The Quick-Change Artist
The miscellaneous prose of novelist, memoirist, critic, and first-class noticer Geoff Dyer.
Otherwise Known as the Human Condition:
Selected Essays and Reviews
by Geoff Dyer
$18.00 List Price
A writer who actively resists categorization these days might seem to be deliberately flouting common sense. Writing is a lame-duck art form at best, since readers go for data, preferably without having to chop their way through encroaching idiosyncrasies such as style. For all we know, the pursuit of data will soon enough be free of the encumbrance and ambiguity of words. In the meantime, the writer should be building a brand identity and hitching it to a neatly delimited subject area. If you've written a successful memoir about fishing, Manitoba, and suicidal ideation you would do well not to stray too far from those ingredients in your subsequent works. You want to turn your lemonade stand into a chain.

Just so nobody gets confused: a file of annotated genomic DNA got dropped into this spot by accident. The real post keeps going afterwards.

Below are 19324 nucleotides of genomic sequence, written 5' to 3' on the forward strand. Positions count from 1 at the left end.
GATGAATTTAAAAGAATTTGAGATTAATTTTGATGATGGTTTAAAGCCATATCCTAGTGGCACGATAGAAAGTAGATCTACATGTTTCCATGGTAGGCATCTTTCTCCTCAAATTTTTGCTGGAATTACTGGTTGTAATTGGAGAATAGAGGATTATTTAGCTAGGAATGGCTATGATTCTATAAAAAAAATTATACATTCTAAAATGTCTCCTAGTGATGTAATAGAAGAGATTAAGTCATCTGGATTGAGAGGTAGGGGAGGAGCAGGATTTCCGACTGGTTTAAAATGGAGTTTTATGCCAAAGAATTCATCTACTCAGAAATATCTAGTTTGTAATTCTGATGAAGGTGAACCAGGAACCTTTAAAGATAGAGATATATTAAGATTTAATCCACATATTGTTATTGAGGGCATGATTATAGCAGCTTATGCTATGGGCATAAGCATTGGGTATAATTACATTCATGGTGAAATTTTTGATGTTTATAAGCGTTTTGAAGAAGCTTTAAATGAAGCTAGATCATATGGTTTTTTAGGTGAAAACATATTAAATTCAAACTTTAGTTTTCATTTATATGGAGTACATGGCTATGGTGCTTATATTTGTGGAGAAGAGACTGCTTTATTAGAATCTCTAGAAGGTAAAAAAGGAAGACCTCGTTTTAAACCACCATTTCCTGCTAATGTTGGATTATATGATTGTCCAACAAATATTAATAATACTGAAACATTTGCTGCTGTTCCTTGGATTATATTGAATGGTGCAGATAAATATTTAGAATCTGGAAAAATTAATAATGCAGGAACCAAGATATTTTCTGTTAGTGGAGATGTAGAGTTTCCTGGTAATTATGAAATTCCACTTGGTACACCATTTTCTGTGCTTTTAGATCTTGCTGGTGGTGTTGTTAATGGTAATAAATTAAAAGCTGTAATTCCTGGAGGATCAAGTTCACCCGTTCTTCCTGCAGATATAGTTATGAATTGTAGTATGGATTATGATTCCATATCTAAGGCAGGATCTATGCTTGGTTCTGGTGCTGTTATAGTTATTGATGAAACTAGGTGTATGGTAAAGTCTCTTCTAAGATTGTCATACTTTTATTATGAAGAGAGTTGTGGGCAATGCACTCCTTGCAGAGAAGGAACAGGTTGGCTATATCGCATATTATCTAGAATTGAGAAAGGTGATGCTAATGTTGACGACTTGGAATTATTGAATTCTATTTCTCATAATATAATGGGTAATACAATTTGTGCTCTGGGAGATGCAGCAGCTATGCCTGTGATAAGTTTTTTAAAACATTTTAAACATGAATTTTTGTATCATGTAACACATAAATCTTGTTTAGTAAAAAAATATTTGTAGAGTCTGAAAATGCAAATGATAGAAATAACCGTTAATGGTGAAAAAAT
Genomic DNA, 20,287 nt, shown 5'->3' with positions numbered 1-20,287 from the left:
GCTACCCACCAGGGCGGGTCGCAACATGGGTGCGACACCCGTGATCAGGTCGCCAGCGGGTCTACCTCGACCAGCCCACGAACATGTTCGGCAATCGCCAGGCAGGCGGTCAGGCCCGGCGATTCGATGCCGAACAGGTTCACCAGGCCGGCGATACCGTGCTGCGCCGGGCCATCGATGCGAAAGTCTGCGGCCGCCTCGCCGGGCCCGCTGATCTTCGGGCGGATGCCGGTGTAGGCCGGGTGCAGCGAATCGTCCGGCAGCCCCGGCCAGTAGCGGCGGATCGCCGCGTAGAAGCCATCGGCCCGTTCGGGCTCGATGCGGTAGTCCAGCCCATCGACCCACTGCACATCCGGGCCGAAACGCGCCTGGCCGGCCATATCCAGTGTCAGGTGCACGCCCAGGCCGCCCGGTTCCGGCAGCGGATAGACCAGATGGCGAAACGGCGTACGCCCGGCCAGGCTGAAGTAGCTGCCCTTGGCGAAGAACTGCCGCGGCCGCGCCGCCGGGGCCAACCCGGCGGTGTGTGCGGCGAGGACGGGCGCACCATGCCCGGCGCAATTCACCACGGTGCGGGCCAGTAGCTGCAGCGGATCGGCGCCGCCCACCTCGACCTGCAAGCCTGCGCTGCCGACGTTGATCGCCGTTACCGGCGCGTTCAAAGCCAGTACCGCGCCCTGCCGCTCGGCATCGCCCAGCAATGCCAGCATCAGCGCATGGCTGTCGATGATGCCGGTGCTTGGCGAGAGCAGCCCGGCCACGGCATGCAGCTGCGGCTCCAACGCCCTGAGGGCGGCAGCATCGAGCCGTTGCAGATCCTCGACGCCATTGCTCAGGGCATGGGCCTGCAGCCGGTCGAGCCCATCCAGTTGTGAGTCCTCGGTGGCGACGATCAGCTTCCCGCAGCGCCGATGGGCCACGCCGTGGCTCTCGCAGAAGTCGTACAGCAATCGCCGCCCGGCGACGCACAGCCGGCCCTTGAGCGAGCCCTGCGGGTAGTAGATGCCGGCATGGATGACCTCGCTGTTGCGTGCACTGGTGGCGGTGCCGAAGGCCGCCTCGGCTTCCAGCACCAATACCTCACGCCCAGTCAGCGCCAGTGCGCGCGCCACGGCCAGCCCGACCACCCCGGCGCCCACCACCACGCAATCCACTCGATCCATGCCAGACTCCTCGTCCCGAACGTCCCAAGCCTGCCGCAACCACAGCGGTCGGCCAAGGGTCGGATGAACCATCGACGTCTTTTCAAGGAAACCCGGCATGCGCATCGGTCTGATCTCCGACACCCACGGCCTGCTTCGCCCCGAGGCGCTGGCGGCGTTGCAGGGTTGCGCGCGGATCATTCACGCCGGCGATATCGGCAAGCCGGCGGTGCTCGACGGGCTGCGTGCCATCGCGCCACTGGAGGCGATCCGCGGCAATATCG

By those standards, Geoff Dyer is almost unimaginably self-destructive. He has written four novels (The Colour of Memory, The Search, Paris Trance, and Jeff in Venice, Death in Varanasi), a study of the British art critic and novelist John Berger (Ways of Telling), a collection of biographical vignettes about jazz musicians that manages to keep one foot in fiction and the other in nonfiction without losing balance (But Beautiful), an extended essay on the dead of World War I (The Missing of the Somme, which will be published in the US for the first time this July), a book about not writing a book about D. H. Lawrence (Out of Sheer Rage), a set of fuck-off travel pieces (Yoga for People Who Can't Be Bothered to Do It), an extended essay about motifs in photography (The Ongoing Moment), and now the present book of miscellaneous essays and short pieces, which showcases Dyer's